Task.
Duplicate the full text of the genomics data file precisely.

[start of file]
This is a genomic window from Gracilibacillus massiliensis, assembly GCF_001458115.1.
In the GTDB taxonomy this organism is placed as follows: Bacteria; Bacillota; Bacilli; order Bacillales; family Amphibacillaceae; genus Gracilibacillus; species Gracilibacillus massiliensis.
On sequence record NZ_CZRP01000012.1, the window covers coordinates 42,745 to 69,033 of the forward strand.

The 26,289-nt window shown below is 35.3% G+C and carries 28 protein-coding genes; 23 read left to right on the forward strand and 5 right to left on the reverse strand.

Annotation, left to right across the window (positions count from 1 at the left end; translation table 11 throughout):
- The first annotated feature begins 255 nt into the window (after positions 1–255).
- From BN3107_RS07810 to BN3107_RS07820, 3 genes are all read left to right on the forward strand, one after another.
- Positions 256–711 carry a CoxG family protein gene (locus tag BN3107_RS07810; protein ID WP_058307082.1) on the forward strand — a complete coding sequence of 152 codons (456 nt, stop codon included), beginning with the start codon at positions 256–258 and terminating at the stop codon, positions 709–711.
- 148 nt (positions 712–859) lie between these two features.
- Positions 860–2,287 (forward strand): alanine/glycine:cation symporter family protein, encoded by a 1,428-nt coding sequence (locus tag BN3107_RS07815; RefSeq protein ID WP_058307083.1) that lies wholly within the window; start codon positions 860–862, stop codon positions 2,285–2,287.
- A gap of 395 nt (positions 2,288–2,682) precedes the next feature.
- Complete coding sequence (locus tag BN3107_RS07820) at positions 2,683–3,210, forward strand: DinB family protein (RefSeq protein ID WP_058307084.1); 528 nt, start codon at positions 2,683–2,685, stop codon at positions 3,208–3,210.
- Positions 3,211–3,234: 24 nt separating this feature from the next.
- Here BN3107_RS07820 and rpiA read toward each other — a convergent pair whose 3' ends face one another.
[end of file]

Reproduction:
This is a genomic window from Gracilibacillus massiliensis, assembly GCF_001458115.1.
In the GTDB taxonomy this organism is placed as follows: Bacteria; Bacillota; Bacilli; order Bacillales; family Amphibacillaceae; genus Gracilibacillus; species Gracilibacillus massiliensis.
On sequence record NZ_CZRP01000012.1, the window covers coordinates 42,745 to 69,033 of the forward strand.

The 26,289-nt window shown below is 35.3% G+C and carries 28 protein-coding genes; 23 read left to right on the forward strand and 5 right to left on the reverse strand.

Annotation, left to right across the window (positions count from 1 at the left end; translation table 11 throughout):
- The first annotated feature begins 255 nt into the window (after positions 1–255).
- From BN3107_RS07810 to BN3107_RS07820, 3 genes are all read left to right on the forward strand, one after another.
- Positions 256–711 carry a CoxG family protein gene (locus tag BN3107_RS07810; protein ID WP_058307082.1) on the forward strand — a complete coding sequence of 152 codons (456 nt, stop codon included), beginning with the start codon at positions 256–258 and terminating at the stop codon, positions 709–711.
- 148 nt (positions 712–859) lie between these two features.
- Positions 860–2,287 (forward strand): alanine/glycine:cation symporter family protein, encoded by a 1,428-nt coding sequence (locus tag BN3107_RS07815; RefSeq protein ID WP_058307083.1) that lies wholly within the window; start codon positions 860–862, stop codon positions 2,285–2,287.
- A gap of 395 nt (positions 2,288–2,682) precedes the next feature.
- Complete coding sequence (locus tag BN3107_RS07820) at positions 2,683–3,210, forward strand: DinB family protein (RefSeq protein ID WP_058307084.1); 528 nt, start codon at positions 2,683–2,685, stop codon at positions 3,208–3,210.
- Positions 3,211–3,234: 24 nt separating this feature from the next.
- Here BN3107_RS07820 and rpiA read toward each other — a convergent pair whose 3' ends face one another.